Posted by on May 5, 2014 in Articles, Cooking, Entertaining | 0 comments

Chef Tim Keller started cooking at age five when his family’s French foreign exchange student taught him how to make crepes. He’s not sure if he fell in love with the crepes or the girl, but it began his profession. Keller cooked professionally for 28 years before settling down at Harry & David, where he is the resident Executive Chef. We asked him to share a few of his menu planning tips.

 

Q What is your first step in planning a menu?

TK I’m incredibly visual. I ask the person what the colors will be, how formal the dress will be, time of day, time of year, to get a feel for the overall mood of the event. With any event, it’s really about the mood and how the food can enhance that. I visualize how every dish will look by visualizing the ingredients.

 

Q What makes a menu impressive?

TK It’s all about execution. The menu needs to be well thought out. Don’t be flashy at the expense of veering away from the overall theme, presentation or mood you’re after. The guest should know why you’re doing something—why you chose eel and rabbit to go together. One is fatty and one is a slim meat. Create purpose in every food pairing. When people expect it to be great, exceed their expectations. Take it to the next level.

 

Q How do you describe your menu?

TK Consider your word choice for each dish and ingredient. Don’t make a menu in words no one understands. The idea is to flavor the menu with sophistication. Build intrigue but don’t speak over your audience. Just add a few words that will take something that is regarded as not very special, and make it special. That’s what all the great chefs have done. They call out the cuts of meat, and try to do something unusual with it. That can really show the skill of a chef.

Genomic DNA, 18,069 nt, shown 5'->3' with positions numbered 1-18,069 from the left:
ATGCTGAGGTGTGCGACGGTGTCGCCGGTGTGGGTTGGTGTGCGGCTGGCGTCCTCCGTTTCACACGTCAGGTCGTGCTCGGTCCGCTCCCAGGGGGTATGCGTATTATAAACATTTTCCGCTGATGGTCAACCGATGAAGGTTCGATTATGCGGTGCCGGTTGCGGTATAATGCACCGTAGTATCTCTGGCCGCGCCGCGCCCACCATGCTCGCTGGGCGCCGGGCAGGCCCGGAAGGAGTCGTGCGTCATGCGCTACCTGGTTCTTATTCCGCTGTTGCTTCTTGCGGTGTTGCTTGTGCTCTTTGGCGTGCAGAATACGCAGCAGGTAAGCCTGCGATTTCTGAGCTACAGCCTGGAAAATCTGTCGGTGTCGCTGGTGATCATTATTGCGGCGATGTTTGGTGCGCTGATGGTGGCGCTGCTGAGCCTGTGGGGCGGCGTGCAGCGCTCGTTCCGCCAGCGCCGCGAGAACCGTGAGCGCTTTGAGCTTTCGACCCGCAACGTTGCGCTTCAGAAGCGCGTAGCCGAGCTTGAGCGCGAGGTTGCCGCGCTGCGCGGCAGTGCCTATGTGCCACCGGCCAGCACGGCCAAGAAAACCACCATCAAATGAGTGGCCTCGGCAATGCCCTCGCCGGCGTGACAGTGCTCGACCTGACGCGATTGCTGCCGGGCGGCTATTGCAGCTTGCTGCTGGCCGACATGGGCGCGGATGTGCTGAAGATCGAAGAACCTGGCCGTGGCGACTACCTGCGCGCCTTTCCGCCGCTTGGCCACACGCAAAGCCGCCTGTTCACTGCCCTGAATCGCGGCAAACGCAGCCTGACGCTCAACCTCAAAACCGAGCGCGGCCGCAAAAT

Q How do you make sure your guests are happy?

TK I don’t want guests to be oversaturated with flavor or overly full from the meal. People want to be satisfied with flavor, not bulk. Consider the “rule of three.” After three bites, a person should be satisfied with the dish.

 

Q What other menu planning tips can you share with our readers?

TK

  • Set aside time to plan the menu.
  • Consider the mood and theme you want to create.
  • Get organized! Simplify where you can. Keep it clean in set-up so when things come up, you’re better equipped to handle them.
  • Get set up to prepare the food. Prepare your cutting boards and knives and make sure your kitchen is equipped for the task.
  • Make sure it’s what you love. Make the food that you’d want to eat at the event. Put your love, passion and excitement into your menu.
  • Stay focused and calm when cooking—it comes out in the food. Energy is the key ingredient. People can tell that you cared and put some thought into it.
  • Add some surprises along the way, like making the presentation slightly different between plates. So even if everyone orders chicken, each plate looks different.
  • Be creative and have fun.

 

We hope these tips help you create a stunning menu for your next event. Remember, even if you’re not an expert meal planner like Chef Keller, you can still put together a memorable dinner that your guests will appreciate.

 

Do you have any menu planning tips to add? We’d love to hear from you.